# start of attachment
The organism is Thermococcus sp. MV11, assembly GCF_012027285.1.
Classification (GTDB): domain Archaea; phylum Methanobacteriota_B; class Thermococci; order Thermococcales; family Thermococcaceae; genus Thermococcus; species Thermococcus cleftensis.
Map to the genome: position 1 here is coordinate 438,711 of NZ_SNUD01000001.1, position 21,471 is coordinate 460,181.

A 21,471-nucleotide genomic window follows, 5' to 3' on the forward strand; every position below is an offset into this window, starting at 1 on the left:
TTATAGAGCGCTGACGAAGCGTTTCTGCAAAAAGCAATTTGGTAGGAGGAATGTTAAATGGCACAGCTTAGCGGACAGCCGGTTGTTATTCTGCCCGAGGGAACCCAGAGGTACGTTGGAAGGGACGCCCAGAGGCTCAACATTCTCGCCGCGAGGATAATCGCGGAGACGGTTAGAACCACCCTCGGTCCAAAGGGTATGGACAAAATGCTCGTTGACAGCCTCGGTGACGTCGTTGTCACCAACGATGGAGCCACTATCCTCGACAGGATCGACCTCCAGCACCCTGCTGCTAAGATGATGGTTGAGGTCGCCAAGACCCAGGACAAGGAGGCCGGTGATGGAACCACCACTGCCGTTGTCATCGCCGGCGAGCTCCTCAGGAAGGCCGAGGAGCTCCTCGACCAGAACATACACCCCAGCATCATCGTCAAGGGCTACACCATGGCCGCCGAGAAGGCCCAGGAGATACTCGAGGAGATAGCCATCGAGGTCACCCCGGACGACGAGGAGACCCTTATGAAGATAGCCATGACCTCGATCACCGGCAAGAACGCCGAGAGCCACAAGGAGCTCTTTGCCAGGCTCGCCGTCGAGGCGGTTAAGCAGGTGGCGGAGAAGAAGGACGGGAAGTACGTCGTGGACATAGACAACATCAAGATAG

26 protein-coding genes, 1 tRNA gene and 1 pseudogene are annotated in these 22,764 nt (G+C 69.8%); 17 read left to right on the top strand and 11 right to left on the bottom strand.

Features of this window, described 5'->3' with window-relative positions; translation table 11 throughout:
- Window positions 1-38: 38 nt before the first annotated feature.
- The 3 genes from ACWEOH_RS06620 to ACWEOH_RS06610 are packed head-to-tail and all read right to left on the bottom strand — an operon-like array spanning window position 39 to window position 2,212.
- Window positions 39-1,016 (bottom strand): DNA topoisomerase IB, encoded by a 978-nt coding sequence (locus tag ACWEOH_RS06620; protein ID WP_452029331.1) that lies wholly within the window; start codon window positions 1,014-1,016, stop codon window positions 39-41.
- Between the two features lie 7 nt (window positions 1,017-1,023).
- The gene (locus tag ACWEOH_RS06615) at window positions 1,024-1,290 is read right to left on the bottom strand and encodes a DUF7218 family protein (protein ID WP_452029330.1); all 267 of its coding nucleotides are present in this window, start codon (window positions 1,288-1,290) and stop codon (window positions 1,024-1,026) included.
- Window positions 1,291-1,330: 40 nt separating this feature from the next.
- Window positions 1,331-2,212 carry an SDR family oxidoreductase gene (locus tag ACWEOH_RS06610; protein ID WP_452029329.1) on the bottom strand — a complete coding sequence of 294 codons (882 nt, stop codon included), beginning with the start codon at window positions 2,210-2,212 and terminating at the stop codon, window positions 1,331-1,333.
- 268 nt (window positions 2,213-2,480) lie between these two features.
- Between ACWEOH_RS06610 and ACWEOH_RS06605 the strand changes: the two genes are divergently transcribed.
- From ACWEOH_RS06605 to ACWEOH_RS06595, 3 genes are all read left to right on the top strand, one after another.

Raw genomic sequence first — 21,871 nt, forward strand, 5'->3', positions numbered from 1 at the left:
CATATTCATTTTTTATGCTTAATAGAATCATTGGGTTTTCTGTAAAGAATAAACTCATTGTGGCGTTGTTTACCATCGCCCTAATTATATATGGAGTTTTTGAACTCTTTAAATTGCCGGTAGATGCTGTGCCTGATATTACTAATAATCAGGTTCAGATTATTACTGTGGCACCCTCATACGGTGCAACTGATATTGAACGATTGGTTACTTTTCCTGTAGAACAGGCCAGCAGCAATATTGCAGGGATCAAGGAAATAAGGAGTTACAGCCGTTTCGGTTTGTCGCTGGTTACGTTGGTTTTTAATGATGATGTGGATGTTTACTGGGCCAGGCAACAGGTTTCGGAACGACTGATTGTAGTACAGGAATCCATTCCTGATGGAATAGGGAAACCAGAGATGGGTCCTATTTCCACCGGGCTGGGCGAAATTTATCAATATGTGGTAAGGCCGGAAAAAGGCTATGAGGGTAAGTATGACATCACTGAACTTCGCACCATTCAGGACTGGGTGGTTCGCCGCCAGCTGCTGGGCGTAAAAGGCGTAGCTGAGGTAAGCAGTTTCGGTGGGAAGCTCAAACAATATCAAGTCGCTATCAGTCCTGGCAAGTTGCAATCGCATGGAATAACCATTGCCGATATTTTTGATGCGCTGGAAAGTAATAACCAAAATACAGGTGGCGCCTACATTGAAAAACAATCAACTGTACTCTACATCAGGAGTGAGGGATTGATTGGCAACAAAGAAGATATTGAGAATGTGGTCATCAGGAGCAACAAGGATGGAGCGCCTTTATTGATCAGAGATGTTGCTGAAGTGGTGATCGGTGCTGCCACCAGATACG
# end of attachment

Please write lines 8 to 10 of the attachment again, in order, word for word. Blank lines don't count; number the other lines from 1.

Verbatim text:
- Window positions 1-38: 38 nt before the first annotated feature.
- The 3 genes from ACWEOH_RS06620 to ACWEOH_RS06610 are packed head-to-tail and all read right to left on the bottom strand — an operon-like array spanning window position 39 to window position 2,212.
- Window positions 39-1,016 (bottom strand): DNA topoisomerase IB, encoded by a 978-nt coding sequence (locus tag ACWEOH_RS06620; protein ID WP_452029331.1) that lies wholly within the window; start codon window positions 1,014-1,016, stop codon window positions 39-41.